Personal Endings

Only است ast ‘is’ is a full grade verb in this set of pronoun personal endings.

I am ــَــ ـم / اَم
you i ـی / یی٬ ای
he/she ast است
we im ـیم / ییم٬ ایم
you id ـید / یید٬ اید
they and ـند / اَند

With the exception of است , the rest of the endings are the same in the written and spoken dialects.

In colloquial Persian است becomes –e. Thus, for example, the formal would be خوب است xub ast ‘it is good,’ and the colloquial خوبه xube.

The endings are used in the conjugation of the verb “to be”. They are attached to the end of nouns and adjectives:

من ایرانیَم، ایرانی ام
man irāni-am
‘I am Iranian, I am an Iranian.’

تو خوبی
tó xubi
singular, ‘You are good.’

او دانشجو است
u dānešju ast
‘He/she is a college student.’

ما خوشحالیم
mā xošhāl-im
‘We are happy.’

شما پزشکید
šomā pezešk-id
plural and formal, ‘You are a physician.’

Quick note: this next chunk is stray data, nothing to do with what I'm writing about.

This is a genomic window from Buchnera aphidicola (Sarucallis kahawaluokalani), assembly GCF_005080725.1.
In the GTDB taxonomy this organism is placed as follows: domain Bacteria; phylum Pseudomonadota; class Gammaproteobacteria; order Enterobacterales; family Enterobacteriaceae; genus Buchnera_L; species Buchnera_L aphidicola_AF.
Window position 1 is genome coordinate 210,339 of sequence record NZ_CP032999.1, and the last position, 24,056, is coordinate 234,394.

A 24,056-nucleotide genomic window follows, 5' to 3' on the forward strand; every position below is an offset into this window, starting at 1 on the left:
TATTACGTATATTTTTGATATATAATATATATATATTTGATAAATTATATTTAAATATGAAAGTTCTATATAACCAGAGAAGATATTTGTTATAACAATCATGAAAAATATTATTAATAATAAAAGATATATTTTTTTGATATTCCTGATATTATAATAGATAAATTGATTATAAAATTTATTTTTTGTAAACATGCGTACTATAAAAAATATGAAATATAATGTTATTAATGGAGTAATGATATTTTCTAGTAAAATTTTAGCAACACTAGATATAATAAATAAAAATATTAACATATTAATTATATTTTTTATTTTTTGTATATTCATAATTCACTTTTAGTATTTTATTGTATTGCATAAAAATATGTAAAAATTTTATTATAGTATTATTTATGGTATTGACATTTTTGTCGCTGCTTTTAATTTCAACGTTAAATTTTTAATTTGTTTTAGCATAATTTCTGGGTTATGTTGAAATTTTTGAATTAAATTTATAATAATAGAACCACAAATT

آنها دکترند، دکتر اند
ānhā doctor-and
‘They are physicians.’

ایشان معلّم اند، معلّمند
īšān mo’allem-and
formal ‘He/she is a teacher.’

Notice that in spoken Persian, ایشان does not mean “they” any more. In written materials ایشان could mean “he, she” or “they” and it may be figured out within the context.

When a noun or adjective ends in a vowel, a euphonic [-y-] (which is variably substituted with an alef) intervenes. This does not occur before است:

من اینجا اَم (most common)
من اینجایَم (rarely used)

تو دانشجویی (most common)
دانشجوای (rarely used)

ما خانه ییم (less common)
خانه ایم (more common)

شما تهرانی اید (more common)
تهرانی یید (rarely used)

آنها ایرانی اند (very common)
ایرانیند (rarely used)

Since in any case after the vowels a hiatus, or clash of two vowels, occurs, a Persian speaker is more comfortable using the full grade verb “to be”; that is, the verb هستن:

من اینجا هستم
man injā hastam
“I am here.”
تو دانشجو هستی
to dānešju hasti
“You are a college student.”
ما خانه هستیم
mā xāne hastim
“We are home.”
آیا) شما تهرانی هستید؟)
(āyā) šomā tehrāni hastid?
“Are you from Tehran?”
آنها ایرانی هستند
ānhā irāni hastand
“They are Iranians.”